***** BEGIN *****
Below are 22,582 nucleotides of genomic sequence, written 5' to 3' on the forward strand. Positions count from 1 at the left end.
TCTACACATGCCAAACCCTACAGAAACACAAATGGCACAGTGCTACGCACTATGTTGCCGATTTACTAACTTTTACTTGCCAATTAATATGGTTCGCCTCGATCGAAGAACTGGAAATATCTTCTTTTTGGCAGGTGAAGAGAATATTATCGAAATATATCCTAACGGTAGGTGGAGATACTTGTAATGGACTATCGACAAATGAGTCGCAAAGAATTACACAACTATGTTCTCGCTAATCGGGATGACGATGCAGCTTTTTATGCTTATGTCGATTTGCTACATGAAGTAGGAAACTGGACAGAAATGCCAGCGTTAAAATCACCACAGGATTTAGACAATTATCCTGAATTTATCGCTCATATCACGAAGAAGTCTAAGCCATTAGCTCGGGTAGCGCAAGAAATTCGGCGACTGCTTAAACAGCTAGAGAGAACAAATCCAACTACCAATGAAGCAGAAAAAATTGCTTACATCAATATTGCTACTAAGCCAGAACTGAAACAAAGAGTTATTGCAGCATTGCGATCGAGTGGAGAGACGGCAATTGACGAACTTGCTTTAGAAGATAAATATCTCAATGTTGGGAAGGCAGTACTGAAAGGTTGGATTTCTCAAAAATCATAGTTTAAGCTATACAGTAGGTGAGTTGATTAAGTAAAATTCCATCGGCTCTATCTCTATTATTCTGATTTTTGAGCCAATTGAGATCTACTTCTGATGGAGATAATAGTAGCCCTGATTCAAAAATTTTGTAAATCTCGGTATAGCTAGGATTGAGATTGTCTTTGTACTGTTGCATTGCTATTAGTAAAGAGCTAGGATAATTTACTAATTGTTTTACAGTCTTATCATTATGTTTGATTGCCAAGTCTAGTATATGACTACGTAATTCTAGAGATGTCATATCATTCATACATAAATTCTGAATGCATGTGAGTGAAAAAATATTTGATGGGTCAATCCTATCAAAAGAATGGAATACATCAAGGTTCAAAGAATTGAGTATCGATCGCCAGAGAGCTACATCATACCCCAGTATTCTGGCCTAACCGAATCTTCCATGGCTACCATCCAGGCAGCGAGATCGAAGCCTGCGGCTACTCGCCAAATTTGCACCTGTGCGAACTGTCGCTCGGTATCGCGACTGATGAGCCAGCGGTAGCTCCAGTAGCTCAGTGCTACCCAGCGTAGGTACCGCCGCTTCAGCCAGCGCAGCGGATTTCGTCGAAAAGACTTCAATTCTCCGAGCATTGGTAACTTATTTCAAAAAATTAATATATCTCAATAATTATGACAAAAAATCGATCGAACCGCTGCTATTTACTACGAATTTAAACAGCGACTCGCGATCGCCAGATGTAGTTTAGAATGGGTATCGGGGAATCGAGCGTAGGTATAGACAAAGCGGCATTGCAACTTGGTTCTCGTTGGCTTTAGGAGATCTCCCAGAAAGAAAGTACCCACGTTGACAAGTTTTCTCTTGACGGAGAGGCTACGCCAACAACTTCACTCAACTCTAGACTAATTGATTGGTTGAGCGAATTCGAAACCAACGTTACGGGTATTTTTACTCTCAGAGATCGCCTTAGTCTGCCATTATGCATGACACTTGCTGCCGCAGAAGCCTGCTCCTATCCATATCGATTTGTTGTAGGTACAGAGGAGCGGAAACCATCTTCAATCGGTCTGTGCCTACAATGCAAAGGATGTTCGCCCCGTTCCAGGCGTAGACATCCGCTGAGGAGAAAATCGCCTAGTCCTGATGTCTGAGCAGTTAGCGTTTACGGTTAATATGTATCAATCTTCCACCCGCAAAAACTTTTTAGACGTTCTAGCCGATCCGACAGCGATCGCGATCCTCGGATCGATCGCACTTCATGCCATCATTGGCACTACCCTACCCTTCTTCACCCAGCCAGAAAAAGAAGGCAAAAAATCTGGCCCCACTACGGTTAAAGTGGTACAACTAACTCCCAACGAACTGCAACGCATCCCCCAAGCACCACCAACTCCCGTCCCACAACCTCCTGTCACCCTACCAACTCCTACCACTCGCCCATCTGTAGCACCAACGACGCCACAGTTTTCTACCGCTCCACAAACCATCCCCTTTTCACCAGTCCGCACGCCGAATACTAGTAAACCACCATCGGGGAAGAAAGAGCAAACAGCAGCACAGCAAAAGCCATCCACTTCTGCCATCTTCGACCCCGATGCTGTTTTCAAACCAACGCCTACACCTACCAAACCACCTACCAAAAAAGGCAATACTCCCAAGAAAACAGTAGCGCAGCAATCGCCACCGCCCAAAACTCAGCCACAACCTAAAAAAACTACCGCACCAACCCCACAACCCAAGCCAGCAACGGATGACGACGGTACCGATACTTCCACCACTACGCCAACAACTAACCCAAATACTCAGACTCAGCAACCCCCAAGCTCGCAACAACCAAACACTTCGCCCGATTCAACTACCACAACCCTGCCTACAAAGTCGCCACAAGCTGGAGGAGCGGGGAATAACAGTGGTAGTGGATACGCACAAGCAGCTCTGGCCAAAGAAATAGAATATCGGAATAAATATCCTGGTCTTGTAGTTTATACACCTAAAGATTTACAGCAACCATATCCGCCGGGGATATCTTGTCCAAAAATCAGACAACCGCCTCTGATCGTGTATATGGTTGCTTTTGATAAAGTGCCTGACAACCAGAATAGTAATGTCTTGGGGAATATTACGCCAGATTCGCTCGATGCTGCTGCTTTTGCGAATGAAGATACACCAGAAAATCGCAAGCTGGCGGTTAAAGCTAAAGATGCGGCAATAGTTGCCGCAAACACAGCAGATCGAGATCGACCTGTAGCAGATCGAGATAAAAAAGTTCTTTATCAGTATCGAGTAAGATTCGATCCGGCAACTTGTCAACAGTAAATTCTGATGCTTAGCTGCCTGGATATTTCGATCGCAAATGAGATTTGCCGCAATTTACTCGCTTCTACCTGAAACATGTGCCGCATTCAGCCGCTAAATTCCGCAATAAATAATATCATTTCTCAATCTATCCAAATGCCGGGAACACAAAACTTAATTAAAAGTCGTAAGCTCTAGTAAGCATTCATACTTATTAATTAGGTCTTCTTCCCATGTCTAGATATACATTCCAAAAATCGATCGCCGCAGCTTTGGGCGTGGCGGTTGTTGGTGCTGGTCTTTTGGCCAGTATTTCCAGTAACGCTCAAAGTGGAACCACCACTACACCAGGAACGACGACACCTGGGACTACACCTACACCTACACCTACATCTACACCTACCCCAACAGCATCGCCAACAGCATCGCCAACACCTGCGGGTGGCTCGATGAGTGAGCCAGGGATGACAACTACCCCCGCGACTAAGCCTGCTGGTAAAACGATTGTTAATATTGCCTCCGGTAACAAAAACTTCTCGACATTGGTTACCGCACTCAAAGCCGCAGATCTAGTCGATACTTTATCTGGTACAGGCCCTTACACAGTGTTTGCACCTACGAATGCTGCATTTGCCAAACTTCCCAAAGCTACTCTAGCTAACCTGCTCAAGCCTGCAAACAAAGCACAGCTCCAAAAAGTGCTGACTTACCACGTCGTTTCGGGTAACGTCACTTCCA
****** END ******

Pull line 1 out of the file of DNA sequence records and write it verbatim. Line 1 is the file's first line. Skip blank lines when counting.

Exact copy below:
Below are 22,582 nucleotides of genomic sequence, written 5' to 3' on the forward strand. Positions count from 1 at the left end.